UACES Facebook What We Do as Arkansas Extension Homemakers Council - Service and volunteer organization in Arkansas

Extension Homemakers - What We Do

The Arkansas Extension Homemakers Council organization is one of the largest nonprofit volunteer groups in the state with a membership of 4,400 and over 350 clubs. We love being volunteers within our community and making a positive impact on the lives of Arkansans. Below find featured and ongoing projects our dedicated members are participating in to benefit their families and neighbors.

Prairie county, Arkansas EHC members with donated clothing for needy families

Photo caption (click to see larger image): Prairie County EHC members bring clothing donations for local Arkansas foster children to their Fall Council meeting. 

Infant Caps delivered to hospital

Knitting Infant Caps to Help Save Lives

For many years Arkansas Extension Homemakers crocheted tiny caps for infants at Arkansas Children’s Hospital and University of Arkansas for Medical Sciences. Many caps are small enough to fit tiny little heads no bigger than a tennis ball. Little did they know then that the model for these caps would be the object of a $2.5 million funded research project that would be utilized on premature babies around the world, coming full-circle back to Arkansas. Photo above, dated around 2009, shows AEHC Joyce Hall presenting a bundle of caps to Dr. Jeffrey Kaiser.

Read what Dr. Kaiser said in a letter to Betty F. Oliver, AEHC Volunteer Coordinator, in 2012:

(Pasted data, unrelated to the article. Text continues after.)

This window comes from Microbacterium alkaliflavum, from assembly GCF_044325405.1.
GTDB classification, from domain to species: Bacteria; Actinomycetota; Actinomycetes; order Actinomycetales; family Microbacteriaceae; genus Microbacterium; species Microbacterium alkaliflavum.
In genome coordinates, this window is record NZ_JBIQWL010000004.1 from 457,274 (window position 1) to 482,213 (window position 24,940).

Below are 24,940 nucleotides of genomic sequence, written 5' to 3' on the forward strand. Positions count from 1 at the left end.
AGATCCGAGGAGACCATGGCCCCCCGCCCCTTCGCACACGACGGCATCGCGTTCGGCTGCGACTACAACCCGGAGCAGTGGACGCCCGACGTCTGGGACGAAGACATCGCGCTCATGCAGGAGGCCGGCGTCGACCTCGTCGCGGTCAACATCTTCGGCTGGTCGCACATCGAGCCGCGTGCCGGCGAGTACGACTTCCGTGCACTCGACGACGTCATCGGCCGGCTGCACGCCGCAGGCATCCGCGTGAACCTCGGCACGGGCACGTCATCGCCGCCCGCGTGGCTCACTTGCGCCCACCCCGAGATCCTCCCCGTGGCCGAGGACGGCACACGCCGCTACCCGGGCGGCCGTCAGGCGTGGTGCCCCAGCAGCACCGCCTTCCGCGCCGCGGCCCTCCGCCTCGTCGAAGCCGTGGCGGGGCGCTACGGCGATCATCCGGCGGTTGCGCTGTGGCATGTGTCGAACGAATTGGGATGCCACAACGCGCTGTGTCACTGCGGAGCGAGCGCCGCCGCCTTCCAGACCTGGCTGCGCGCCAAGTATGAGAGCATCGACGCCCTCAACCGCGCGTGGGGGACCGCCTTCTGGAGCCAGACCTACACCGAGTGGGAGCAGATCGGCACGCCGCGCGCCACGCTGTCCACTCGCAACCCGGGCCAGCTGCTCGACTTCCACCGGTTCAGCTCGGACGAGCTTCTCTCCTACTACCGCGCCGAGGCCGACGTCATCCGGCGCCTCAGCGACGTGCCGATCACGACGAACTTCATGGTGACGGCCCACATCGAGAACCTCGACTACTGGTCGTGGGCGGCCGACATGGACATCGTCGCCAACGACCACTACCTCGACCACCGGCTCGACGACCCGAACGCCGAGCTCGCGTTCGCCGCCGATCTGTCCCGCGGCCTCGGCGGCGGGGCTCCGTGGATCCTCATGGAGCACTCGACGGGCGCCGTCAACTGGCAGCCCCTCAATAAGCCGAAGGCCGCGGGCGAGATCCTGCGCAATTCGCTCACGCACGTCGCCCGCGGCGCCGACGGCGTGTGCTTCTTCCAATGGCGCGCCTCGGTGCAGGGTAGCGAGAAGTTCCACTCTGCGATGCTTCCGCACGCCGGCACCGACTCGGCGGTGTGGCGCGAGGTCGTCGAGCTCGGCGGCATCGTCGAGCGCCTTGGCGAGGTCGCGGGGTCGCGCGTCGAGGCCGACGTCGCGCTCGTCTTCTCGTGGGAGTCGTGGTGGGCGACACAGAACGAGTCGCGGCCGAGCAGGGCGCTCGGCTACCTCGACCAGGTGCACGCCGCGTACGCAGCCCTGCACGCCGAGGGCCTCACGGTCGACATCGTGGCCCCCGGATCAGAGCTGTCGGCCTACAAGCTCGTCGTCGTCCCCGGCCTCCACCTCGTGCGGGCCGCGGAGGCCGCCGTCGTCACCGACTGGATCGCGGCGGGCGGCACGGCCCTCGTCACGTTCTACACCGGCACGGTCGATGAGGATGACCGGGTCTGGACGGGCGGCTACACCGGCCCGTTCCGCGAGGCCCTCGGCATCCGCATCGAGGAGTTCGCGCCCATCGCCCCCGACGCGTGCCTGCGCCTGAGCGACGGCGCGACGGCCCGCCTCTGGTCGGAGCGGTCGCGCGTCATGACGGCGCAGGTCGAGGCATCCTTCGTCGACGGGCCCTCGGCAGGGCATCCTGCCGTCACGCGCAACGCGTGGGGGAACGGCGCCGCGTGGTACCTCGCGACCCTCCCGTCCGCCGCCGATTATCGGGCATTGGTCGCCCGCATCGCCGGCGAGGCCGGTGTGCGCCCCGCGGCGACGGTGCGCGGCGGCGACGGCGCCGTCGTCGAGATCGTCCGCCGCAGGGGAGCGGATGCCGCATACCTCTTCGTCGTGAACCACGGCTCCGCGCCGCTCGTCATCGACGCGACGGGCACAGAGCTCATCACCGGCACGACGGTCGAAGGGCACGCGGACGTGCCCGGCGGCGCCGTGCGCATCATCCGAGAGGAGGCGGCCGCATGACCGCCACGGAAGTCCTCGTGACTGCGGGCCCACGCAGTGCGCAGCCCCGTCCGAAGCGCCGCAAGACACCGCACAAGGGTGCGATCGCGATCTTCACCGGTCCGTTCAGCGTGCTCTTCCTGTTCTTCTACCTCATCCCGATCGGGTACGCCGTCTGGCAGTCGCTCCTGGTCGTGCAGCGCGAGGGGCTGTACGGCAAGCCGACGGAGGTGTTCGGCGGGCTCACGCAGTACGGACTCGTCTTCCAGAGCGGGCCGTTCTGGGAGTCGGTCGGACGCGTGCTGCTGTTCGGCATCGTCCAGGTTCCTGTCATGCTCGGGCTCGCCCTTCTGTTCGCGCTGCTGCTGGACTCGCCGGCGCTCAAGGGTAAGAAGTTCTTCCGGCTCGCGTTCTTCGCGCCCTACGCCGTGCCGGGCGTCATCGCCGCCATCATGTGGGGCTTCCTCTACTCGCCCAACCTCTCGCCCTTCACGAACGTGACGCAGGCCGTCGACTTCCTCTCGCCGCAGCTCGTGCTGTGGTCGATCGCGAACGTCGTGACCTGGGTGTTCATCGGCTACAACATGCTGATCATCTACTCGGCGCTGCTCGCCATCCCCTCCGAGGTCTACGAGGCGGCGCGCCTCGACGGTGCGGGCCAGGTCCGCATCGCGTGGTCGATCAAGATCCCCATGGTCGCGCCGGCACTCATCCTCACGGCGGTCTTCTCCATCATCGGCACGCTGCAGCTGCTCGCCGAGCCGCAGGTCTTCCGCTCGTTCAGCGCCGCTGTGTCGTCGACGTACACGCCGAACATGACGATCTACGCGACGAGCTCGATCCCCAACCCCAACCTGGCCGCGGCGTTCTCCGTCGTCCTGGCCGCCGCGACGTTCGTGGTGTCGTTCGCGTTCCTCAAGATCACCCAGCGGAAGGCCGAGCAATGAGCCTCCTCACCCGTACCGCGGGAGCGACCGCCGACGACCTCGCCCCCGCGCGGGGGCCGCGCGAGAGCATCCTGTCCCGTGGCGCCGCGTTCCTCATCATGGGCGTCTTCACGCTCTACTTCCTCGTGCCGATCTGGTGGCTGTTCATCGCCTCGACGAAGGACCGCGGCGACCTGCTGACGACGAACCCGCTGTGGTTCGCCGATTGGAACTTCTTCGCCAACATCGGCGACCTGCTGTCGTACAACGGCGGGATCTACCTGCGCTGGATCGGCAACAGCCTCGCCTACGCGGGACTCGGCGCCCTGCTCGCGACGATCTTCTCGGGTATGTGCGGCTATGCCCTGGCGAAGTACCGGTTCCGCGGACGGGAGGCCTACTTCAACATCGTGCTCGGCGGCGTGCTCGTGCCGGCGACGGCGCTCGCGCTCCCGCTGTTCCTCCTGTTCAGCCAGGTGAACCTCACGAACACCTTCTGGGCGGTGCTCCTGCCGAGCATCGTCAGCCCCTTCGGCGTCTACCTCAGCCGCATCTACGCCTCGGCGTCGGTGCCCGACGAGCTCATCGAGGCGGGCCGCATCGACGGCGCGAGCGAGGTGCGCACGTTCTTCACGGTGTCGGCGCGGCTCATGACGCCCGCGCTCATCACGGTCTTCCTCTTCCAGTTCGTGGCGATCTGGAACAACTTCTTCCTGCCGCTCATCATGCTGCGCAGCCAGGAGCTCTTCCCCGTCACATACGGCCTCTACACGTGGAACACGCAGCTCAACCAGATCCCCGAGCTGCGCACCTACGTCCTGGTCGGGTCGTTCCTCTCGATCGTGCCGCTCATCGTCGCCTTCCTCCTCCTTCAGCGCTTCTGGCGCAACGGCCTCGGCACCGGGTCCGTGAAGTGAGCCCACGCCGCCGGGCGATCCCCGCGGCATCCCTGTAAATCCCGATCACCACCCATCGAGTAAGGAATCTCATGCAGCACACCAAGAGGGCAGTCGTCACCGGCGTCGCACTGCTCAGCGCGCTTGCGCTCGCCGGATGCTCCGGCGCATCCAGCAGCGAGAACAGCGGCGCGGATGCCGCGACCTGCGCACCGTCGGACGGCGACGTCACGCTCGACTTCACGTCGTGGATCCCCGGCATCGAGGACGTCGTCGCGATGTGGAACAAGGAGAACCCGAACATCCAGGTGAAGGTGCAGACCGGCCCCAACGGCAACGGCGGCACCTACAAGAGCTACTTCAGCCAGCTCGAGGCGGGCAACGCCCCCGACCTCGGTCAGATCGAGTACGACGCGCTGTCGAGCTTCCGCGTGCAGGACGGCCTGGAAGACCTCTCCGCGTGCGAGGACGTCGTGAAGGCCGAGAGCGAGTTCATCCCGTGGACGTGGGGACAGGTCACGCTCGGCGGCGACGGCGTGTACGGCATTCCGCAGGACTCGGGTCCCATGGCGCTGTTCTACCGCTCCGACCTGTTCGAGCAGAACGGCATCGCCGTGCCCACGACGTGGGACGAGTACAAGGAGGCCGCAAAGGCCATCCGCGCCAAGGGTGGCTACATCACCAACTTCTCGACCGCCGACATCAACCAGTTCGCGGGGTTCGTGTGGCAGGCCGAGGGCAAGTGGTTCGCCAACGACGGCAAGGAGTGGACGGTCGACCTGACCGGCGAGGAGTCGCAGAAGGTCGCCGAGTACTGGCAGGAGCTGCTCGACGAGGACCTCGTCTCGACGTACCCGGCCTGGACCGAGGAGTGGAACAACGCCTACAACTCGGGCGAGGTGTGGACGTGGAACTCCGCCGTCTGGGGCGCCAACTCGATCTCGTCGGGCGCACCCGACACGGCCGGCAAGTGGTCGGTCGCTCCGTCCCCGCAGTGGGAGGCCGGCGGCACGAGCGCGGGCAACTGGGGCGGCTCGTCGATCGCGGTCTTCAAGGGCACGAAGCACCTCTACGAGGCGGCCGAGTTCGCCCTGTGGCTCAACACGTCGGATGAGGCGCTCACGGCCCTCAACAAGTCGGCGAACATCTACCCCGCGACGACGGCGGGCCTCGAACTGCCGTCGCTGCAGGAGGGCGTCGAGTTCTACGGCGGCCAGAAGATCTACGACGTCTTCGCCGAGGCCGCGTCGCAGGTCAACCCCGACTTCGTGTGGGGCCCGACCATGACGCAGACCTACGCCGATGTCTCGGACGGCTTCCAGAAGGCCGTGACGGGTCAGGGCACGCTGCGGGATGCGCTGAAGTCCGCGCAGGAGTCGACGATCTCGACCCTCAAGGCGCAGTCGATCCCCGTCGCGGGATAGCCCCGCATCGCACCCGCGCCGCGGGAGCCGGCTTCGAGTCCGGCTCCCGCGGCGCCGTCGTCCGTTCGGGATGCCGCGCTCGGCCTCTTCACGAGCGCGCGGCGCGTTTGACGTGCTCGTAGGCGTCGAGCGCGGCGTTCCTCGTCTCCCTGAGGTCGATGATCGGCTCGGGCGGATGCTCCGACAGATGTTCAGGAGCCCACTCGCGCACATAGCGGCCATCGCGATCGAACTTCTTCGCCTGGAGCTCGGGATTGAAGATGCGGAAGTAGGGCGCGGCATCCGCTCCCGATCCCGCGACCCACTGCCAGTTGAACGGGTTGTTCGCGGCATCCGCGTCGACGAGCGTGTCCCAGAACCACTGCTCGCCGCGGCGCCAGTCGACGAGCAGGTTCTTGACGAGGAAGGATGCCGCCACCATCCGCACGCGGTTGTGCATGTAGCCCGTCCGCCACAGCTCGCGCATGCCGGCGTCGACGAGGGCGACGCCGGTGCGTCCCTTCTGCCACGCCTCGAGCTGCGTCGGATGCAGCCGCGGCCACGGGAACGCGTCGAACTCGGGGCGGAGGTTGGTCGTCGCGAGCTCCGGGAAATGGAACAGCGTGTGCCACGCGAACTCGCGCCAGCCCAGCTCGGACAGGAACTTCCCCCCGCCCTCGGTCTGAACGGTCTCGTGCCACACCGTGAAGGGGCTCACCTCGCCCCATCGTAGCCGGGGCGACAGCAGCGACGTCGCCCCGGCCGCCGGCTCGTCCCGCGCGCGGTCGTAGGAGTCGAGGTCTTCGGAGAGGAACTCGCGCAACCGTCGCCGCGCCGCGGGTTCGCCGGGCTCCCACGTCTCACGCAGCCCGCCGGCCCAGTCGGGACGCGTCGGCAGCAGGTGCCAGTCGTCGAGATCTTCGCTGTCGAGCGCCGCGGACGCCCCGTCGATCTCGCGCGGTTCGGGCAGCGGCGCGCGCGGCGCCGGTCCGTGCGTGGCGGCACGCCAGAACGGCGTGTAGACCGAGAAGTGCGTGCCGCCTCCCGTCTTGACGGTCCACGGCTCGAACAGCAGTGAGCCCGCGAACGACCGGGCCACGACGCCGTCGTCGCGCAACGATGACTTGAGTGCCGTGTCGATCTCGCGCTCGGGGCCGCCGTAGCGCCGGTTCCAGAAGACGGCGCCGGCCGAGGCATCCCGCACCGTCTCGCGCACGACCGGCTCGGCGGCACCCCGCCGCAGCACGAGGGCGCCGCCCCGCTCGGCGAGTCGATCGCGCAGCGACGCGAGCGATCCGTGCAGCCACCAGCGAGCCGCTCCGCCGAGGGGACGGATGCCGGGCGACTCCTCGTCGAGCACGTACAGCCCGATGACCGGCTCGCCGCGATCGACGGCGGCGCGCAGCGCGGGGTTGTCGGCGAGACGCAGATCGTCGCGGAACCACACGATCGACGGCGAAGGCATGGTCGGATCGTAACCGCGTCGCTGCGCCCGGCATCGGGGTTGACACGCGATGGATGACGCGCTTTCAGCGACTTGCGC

I have been a neonatologist and researcher at the University of Arkansas for Medical Sciences and Arkansas Children’s Hospital since 1997. Early on in my National Institutes of Health (NIH), National Institute of Neurological Disorders and Stroke (NINDS) funded research, I had quite a difficult challenge of safely and accurately measuring brain blood flow in very premature infants. I used a pencil-sized ultrasound transducer that was taped to the temples of babies as small as 1 to 2 pounds. Sometimes it took up to 20 pieces of tape to secure the transducer. This was problematic because premature infants’ skin is very fragile, and tape could pull off their skin. This just would not do. Then, one of my Research Assistants scoured the UAMS Neonatal Intensive Care Unit (NICU) and found a crocheted hat in a baggie, with a label saying that it was donated by the Arkansas Extension Homemakers. The Research Assistant placed the hat on one of our larger study infants, and realized that this cap could hold the transducer in perfect position, without the need for tape! The caps could hold the transducer in place for hours, allowing me to gather important information about why some premature infants have bleeding in their brains.

“I realized that the Arkansas Extension Homemakers’ caps would be perfect to make my $2.5 million research work. At this point, I knew nothing about the Arkansas Extension Homemakers. I contacted you and met with several ladies to discuss my research study. Within a month, I was given over 100 crocheted caps small enough to snugly fit on the heads of the premature infants! I was presented hundreds more at yearly AEHC conferences. The caps are colorful and the study infants’ parents love them. We always give the parents the caps after the search study is over—a beautiful memento of their stay in the UAMS NICU. When describing my research study in medical journals, I always acknowledge the Arkansas Extension Homemakers service. I have since secured more NIH funding and have learned a lot more about brain blood flow in premature infants, and ways to prevent preemies from bleeding in their brains. The success of my research is clearly due to the lovely crocheted hats made by ladies of the Arkansas Extension Homemakers Council!

Thank you always for your kind support,

Jeffrey R. Kaiser, MD, MA

Note: Arkansas Extension Homemakers continue to make and donate hundreds of caps to ACH and UAMS each year. Dr. Kaiser is currently head of Neonatology, Department of Pediatrics, Baylor College of Medicine/Texas Children’s Hospital.